Finance from £319 per month

For the ultimate in understated electric motoring, you’ll want the VW e-Golf. You’d be hard pushed to tell it apart from its petrol and diesel equivalents, which is  a large part of its appeal.

It feels like a traditional Golf to drive, too: solid, composed and steady in corners. Being an electric car, it zooms away from a standstill and can cruise at 70mph on the motorway without difficulty.

Saying that, high speeds will reduce the battery’s range. In average motoring, the e-Golf’s range is around 125 miles, compared with VW’s official claim of 186 miles.
Volkswagen e-Golf buying guide


Cheapest new electric cars

1. Citroen C-Zero

Our pick Citroen C-Zero (£17,020 including grant, before discounts)
Battery Included in car’s price

The Citroen C-Zero was an electric car pioneer: on sale eight years ago at the same time as the Nissan Leaf, it was one of the first mainstream battery-powered cars that you could buy.

Unfortunately, it’s still on sale now when the Nissan Leaf has been replaced by an all-new model, and many more modern rivals have been launched. It means the C-Zero's gawky design looks old, and it feels it too. The small interior makes life uncomfortable for passengers and its real-world range of around 60 miles between recharging is woeful compared with competitors.

Those disadvantages do mean that there are large discounts available, and at a low price, the C-Zero makes more sense as a little city runaround. Peugeot makes a version of the same car, called the iOn and it’s available for the same price.

2. Smart EQ FourTwo

Our pick Smart EQ prime (£17,915 including grant, before discounts)
Battery Included in car’s price

The Smart FourTwo is a city car that is actually better in electric form than in petrol. The battery-powered version is much nippier, so you lose less time dawdling in traffic, and it’s more enjoyable to drive.

The FourTwo has a very tight 6.95m turning circle, which is perfect for U-turns and wrong turns. Its official 100-mile range is acceptable, but does limit the car’s use for long journeys, where you’ll need to recharge after around 80 miles.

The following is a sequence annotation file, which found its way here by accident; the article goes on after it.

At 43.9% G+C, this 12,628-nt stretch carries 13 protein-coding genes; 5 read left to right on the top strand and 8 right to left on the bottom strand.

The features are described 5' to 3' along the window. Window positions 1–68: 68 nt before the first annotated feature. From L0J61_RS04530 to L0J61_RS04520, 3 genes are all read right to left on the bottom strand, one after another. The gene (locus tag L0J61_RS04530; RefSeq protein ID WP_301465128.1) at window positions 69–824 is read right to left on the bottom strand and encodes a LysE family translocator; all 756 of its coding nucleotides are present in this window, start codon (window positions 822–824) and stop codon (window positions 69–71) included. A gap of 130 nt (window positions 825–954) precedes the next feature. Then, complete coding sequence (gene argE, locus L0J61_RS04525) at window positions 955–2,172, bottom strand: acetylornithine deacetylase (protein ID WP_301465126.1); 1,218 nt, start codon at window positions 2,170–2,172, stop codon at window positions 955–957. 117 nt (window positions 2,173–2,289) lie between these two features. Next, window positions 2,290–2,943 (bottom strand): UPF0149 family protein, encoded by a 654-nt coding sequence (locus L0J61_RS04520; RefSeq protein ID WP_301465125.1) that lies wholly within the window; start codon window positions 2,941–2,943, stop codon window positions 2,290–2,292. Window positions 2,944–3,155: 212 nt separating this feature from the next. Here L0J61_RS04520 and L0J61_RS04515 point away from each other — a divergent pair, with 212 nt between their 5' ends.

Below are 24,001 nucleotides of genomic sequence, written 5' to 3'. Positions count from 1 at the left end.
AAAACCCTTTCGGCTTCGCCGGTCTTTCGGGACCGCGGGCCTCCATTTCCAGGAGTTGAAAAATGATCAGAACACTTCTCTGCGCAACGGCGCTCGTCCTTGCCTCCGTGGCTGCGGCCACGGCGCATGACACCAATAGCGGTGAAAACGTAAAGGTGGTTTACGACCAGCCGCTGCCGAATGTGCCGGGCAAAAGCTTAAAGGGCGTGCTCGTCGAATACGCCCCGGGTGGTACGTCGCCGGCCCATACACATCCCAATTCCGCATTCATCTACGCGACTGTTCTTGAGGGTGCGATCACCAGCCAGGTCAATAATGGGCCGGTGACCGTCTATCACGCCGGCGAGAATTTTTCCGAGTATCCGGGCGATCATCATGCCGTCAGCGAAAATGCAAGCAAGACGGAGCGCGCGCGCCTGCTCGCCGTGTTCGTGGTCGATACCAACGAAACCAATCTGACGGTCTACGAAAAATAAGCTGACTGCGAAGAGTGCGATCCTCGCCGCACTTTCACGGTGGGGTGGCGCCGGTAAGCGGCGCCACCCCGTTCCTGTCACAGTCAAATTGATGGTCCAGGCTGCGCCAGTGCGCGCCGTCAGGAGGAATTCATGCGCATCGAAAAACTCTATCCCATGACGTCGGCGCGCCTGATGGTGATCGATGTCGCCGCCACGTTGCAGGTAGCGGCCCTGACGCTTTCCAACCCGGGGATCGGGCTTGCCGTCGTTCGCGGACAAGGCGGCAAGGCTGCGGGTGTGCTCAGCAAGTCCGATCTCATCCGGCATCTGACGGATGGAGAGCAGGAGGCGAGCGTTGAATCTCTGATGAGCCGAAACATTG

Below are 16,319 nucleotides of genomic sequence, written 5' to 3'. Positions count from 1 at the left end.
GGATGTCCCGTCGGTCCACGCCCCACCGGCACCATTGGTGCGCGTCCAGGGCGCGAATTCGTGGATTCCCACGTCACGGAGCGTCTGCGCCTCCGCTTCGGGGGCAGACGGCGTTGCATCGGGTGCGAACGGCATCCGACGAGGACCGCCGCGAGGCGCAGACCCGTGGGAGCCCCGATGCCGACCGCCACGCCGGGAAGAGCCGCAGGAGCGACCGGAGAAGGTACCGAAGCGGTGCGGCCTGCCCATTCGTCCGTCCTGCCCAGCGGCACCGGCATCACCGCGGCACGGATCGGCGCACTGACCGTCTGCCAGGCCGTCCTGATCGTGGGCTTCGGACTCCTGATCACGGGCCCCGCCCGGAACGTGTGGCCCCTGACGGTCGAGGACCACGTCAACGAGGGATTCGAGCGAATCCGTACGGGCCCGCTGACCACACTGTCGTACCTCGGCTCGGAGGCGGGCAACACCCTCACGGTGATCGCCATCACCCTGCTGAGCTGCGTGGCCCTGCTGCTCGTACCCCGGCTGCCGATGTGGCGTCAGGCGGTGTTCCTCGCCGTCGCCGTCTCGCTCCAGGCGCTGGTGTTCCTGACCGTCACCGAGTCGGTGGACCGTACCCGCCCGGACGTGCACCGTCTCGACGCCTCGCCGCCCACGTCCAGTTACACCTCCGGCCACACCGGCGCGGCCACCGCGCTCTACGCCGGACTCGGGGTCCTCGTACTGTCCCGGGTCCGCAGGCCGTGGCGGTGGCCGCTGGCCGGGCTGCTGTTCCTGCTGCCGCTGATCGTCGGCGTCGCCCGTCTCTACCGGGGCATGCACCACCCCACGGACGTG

3. Renault Zoe

Our pick Renault Zoe Dynamique Nav R110 Z.E. 40 (£18,420 including grant, before discounts)
Battery Buy for approx. £6,600 or lease from £59 to £110 per month

Updated for 2018, the latest Renault Zoe is now available in purple and also gets a more powerful 110hp motor, bringing faster acceleration particularly at motorway speeds. However, long journeys can take a while because it takes 1hr 40min to charge the batteries from empty to 80 per cent from a fast charger. A less-powerful 90hp model takes 65min. 

The Zoe is the only new car that gives you the choice of buying or leasing the battery. Which is best for you depends on how you use the car. If you’re buying car, intend on keeping it for at least five years and cover more than 10,000 miles a year, it’s best to buy the battery too, as it’ll cost the same overall as leasing - and you get to keep it, so the car should be worth more.
Renault Zoe buying guide

4. VW e-up!

Our pick VW e-up! (£22,140, including grant, before discounts)
Battery Included in car’s price

Adding electric components to the little VW up! has doubled the car’s price to more than £21,000 - even after the government’s £3,500 plug-in grant has been deducted.

The e-up! has an official range of 99 miles, which is fine if you’re using it in the city. The fact that the batteries are spread around the car under the floor means that it doesn’t feel much heavier than the petrol-powered versions, and also retains the car’s spacious interior and boot (compared with city car rivals).

5.Nissan Leaf

Our pick Nissan Leaf Acenta (£22,690 incl. grant)
Battery Included in car’s price

The latest version of the Nissan Leaf may cost around £4,000 more than the Renault Zoe when brand new but your money buys more space, more technology, more power and more range.The battery is also included in the price.

One of the Leaf’s most interesting features is the ePedal, a single pedal that doubles as an accelerator and a brake. You accelerate by pressing the pedal and release it for mild braking, which charges the battery at the same time. If you need to stop in a hurry, then you’ll need to use the conventional brake pedal, which the car still has.

The Leaf has a real-world range of around 150 miles. It takes 7.5 hours to charge from empty using a 7.5kW home charger or 40 minutes from 0-80% using a 50kW fast charger.

Combined with the car’s design, which is more conventional than the first Nissan Leaf, the car is likely to convert more people to buying an electric car.
Nissan Leaf buying guide